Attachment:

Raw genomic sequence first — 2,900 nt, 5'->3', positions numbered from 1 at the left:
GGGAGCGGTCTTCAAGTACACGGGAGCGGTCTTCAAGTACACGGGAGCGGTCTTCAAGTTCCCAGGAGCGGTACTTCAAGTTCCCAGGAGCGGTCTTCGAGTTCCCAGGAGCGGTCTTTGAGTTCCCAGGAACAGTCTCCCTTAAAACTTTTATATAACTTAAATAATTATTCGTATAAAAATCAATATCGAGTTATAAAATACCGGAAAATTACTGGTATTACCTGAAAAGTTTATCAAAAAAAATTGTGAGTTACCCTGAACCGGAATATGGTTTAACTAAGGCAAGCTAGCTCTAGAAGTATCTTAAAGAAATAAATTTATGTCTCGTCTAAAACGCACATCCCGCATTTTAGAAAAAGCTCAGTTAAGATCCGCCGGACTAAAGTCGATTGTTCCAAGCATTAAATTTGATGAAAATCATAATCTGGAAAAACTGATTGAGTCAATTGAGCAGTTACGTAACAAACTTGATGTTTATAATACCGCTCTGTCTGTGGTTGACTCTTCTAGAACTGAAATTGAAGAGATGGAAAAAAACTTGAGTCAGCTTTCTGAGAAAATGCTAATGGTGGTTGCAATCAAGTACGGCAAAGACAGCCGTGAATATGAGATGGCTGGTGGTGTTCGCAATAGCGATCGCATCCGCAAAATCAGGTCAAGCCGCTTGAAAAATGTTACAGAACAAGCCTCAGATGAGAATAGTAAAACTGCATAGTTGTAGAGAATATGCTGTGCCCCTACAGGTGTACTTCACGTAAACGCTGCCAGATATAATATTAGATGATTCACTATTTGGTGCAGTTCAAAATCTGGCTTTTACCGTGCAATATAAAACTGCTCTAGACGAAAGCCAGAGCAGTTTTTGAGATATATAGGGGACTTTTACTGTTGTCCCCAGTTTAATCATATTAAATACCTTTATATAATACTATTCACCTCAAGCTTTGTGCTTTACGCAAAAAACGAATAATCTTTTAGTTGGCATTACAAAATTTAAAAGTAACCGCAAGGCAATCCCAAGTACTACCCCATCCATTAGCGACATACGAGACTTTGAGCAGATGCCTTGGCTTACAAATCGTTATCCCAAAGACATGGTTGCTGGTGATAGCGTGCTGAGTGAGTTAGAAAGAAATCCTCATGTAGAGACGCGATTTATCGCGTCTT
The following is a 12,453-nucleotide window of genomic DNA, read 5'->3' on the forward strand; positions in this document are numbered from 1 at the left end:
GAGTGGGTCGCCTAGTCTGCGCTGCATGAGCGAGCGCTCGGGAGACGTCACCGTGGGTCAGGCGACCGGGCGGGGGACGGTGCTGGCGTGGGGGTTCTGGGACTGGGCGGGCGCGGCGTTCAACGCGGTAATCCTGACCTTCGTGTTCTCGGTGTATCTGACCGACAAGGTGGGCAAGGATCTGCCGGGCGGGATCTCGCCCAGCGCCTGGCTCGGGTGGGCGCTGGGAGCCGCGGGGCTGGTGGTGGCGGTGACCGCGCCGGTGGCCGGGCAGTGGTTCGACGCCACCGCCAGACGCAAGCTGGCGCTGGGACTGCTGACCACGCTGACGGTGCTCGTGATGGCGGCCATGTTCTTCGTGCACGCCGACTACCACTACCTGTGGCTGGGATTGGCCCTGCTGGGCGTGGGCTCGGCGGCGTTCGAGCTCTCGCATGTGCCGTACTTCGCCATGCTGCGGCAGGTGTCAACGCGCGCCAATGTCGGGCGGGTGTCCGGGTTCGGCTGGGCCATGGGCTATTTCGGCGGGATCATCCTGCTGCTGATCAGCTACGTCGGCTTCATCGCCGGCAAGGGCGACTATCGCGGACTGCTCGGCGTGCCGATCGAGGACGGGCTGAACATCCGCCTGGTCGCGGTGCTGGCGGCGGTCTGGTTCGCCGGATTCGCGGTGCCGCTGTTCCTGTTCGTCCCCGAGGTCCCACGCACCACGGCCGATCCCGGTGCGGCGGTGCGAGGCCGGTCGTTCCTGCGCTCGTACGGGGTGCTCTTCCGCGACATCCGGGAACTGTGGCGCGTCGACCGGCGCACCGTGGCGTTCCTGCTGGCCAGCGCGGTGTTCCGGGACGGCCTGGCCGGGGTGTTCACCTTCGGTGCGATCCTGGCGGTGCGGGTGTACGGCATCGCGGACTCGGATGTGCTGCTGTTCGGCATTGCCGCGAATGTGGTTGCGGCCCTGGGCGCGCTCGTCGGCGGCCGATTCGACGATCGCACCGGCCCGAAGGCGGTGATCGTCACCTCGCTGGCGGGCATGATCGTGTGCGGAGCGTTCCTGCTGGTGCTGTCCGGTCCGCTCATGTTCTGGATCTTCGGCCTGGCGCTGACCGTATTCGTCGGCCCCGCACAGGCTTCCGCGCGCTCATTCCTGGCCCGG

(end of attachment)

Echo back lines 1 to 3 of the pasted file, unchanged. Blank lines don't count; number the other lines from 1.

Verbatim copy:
Raw genomic sequence first — 2,900 nt, 5'->3', positions numbered from 1 at the left:
GGGAGCGGTCTTCAAGTACACGGGAGCGGTCTTCAAGTACACGGGAGCGGTCTTCAAGTTCCCAGGAGCGGTACTTCAAGTTCCCAGGAGCGGTCTTCGAGTTCCCAGGAGCGGTCTTTGAGTTCCCAGGAACAGTCTCCCTTAAAACTTTTATATAACTTAAATAATTATTCGTATAAAAATCAATATCGAGTTATAAAATACCGGAAAATTACTGGTATTACCTGAAAAGTTTATCAAAAAAAATTGTGAGTTACCCTGAACCGGAATATGGTTTAACTAAGGCAAGCTAGCTCTAGAAGTATCTTAAAGAAATAAATTTATGTCTCGTCTAAAACGCACATCCCGCATTTTAGAAAAAGCTCAGTTAAGATCCGCCGGACTAAAGTCGATTGTTCCAAGCATTAAATTTGATGAAAATCATAATCTGGAAAAACTGATTGAGTCAATTGAGCAGTTACGTAACAAACTTGATGTTTATAATACCGCTCTGTCTGTGGTTGACTCTTCTAGAACTGAAATTGAAGAGATGGAAAAAAACTTGAGTCAGCTTTCTGAGAAAATGCTAATGGTGGTTGCAATCAAGTACGGCAAAGACAGCCGTGAATATGAGATGGCTGGTGGTGTTCGCAATAGCGATCGCATCCGCAAAATCAGGTCAAGCCGCTTGAAAAATGTTACAGAACAAGCCTCAGATGAGAATAGTAAAACTGCATAGTTGTAGAGAATATGCTGTGCCCCTACAGGTGTACTTCACGTAAACGCTGCCAGATATAATATTAGATGATTCACTATTTGGTGCAGTTCAAAATCTGGCTTTTACCGTGCAATATAAAACTGCTCTAGACGAAAGCCAGAGCAGTTTTTGAGATATATAGGGGACTTTTACTGTTGTCCCCAGTTTAATCATATTAAATACCTTTATATAATACTATTCACCTCAAGCTTTGTGCTTTACGCAAAAAACGAATAATCTTTTAGTTGGCATTACAAAATTTAAAAGTAACCGCAAGGCAATCCCAAGTACTACCCCATCCATTAGCGACATACGAGACTTTGAGCAGATGCCTTGGCTTACAAATCGTTATCCCAAAGACATGGTTGCTGGTGATAGCGTGCTGAGTGAGTTAGAAAGAAATCCTCATGTAGAGACGCGATTTATCGCGTCTT
The following is a 12,453-nucleotide window of genomic DNA, read 5'->3' on the forward strand; positions in this document are numbered from 1 at the left end: